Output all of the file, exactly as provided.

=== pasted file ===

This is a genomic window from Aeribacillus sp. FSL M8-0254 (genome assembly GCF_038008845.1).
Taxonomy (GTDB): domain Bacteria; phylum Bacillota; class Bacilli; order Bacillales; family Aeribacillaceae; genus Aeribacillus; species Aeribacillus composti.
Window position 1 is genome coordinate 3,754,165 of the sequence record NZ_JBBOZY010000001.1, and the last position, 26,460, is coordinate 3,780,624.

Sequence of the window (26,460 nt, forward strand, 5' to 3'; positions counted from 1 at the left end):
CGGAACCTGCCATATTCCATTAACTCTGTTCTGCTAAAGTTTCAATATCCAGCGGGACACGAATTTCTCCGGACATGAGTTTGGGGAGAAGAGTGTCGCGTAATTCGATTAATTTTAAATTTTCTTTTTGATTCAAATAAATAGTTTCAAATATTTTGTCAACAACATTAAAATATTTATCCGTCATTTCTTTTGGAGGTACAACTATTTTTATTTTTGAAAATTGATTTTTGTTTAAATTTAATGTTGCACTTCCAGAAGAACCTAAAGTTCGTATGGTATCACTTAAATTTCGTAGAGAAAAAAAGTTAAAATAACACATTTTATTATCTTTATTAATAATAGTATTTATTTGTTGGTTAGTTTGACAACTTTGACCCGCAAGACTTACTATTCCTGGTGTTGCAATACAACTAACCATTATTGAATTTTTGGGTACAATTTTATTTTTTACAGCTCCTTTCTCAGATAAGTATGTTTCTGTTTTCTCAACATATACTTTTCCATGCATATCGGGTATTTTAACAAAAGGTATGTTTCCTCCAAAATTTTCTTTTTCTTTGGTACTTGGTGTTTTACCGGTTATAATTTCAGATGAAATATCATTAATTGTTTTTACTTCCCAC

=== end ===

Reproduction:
This is a genomic window from Aeribacillus sp. FSL M8-0254 (genome assembly GCF_038008845.1).
Taxonomy (GTDB): domain Bacteria; phylum Bacillota; class Bacilli; order Bacillales; family Aeribacillaceae; genus Aeribacillus; species Aeribacillus composti.
Window position 1 is genome coordinate 3,754,165 of the sequence record NZ_JBBOZY010000001.1, and the last position, 26,460, is coordinate 3,780,624.

Sequence of the window (26,460 nt, forward strand, 5' to 3'; positions counted from 1 at the left end):
CGGAACCTGCCATATTCCATTAACTCTGTTCTGCTAAAGTTTCAATATCCAGCGGGACACGAATTTCTCCGGACATGAGTTTGGGGAGAAGAGTGTCGCGTAATTCGATTAATTTTAAATTTTCTTTTTGATTCAAATAAATAGTTTCAAATATTTTGTCAACAACATTAAAATATTTATCCGTCATTTCTTTTGGAGGTACAACTATTTTTATTTTTGAAAATTGATTTTTGTTTAAATTTAATGTTGCACTTCCAGAAGAACCTAAAGTTCGTATGGTATCACTTAAATTTCGTAGAGAAAAAAAGTTAAAATAACACATTTTATTATCTTTATTAATAATAGTATTTATTTGTTGGTTAGTTTGACAACTTTGACCCGCAAGACTTACTATTCCTGGTGTTGCAATACAACTAACCATTATTGAATTTTTGGGTACAATTTTATTTTTTACAGCTCCTTTCTCAGATAAGTATGTTTCTGTTTTCTCAACATATACTTTTCCATGCATATCGGGTATTTTAACAAAAGGTATGTTTCCTCCAAAATTTTCTTTTTCTTTGGTACTTGGTGTTTTACCGGTTATAATTTCAGATGAAATATCATTAATTGTTTTTACTTCCCAC